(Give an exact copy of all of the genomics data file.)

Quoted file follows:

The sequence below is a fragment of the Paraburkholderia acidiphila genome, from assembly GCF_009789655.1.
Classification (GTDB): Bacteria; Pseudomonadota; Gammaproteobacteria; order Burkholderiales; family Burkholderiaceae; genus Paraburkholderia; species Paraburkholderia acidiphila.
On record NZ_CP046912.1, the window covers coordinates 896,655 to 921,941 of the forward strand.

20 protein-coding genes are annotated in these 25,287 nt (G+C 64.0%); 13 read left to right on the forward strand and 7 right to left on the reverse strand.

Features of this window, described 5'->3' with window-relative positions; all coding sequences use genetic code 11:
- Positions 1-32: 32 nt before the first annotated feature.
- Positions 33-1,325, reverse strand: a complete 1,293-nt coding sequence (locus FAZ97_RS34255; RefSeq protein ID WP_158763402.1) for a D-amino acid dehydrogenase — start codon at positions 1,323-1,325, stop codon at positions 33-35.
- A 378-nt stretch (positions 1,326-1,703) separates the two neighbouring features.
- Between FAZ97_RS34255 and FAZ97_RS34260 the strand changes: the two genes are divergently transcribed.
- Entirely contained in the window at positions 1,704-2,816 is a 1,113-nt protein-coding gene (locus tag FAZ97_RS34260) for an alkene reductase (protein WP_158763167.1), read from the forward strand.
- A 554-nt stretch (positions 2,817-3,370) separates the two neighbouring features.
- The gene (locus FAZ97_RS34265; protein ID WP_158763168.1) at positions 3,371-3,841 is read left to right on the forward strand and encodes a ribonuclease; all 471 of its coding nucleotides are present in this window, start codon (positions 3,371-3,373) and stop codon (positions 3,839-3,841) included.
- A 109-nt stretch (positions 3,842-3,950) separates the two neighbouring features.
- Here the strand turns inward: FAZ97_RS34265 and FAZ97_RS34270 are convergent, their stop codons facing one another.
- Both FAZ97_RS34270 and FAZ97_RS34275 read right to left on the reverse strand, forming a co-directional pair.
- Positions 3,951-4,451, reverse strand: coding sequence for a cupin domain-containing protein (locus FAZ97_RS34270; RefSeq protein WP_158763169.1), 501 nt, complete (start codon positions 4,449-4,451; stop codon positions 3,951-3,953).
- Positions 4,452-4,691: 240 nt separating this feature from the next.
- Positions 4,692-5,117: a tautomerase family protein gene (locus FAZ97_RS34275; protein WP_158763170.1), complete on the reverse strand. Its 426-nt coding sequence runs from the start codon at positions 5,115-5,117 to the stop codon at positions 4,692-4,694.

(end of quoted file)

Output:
The sequence below is a fragment of the Paraburkholderia acidiphila genome, from assembly GCF_009789655.1.
Classification (GTDB): Bacteria; Pseudomonadota; Gammaproteobacteria; order Burkholderiales; family Burkholderiaceae; genus Paraburkholderia; species Paraburkholderia acidiphila.
On record NZ_CP046912.1, the window covers coordinates 896,655 to 921,941 of the forward strand.

20 protein-coding genes are annotated in these 25,287 nt (G+C 64.0%); 13 read left to right on the forward strand and 7 right to left on the reverse strand.

Features of this window, described 5'->3' with window-relative positions; all coding sequences use genetic code 11:
- Positions 1-32: 32 nt before the first annotated feature.
- Positions 33-1,325, reverse strand: a complete 1,293-nt coding sequence (locus FAZ97_RS34255; RefSeq protein ID WP_158763402.1) for a D-amino acid dehydrogenase — start codon at positions 1,323-1,325, stop codon at positions 33-35.
- A 378-nt stretch (positions 1,326-1,703) separates the two neighbouring features.
- Between FAZ97_RS34255 and FAZ97_RS34260 the strand changes: the two genes are divergently transcribed.
- Entirely contained in the window at positions 1,704-2,816 is a 1,113-nt protein-coding gene (locus tag FAZ97_RS34260) for an alkene reductase (protein WP_158763167.1), read from the forward strand.
- A 554-nt stretch (positions 2,817-3,370) separates the two neighbouring features.
- The gene (locus FAZ97_RS34265; protein ID WP_158763168.1) at positions 3,371-3,841 is read left to right on the forward strand and encodes a ribonuclease; all 471 of its coding nucleotides are present in this window, start codon (positions 3,371-3,373) and stop codon (positions 3,839-3,841) included.
- A 109-nt stretch (positions 3,842-3,950) separates the two neighbouring features.
- Here the strand turns inward: FAZ97_RS34265 and FAZ97_RS34270 are convergent, their stop codons facing one another.
- Both FAZ97_RS34270 and FAZ97_RS34275 read right to left on the reverse strand, forming a co-directional pair.
- Positions 3,951-4,451, reverse strand: coding sequence for a cupin domain-containing protein (locus FAZ97_RS34270; RefSeq protein WP_158763169.1), 501 nt, complete (start codon positions 4,449-4,451; stop codon positions 3,951-3,953).
- Positions 4,452-4,691: 240 nt separating this feature from the next.
- Positions 4,692-5,117: a tautomerase family protein gene (locus FAZ97_RS34275; protein WP_158763170.1), complete on the reverse strand. Its 426-nt coding sequence runs from the start codon at positions 5,115-5,117 to the stop codon at positions 4,692-4,694.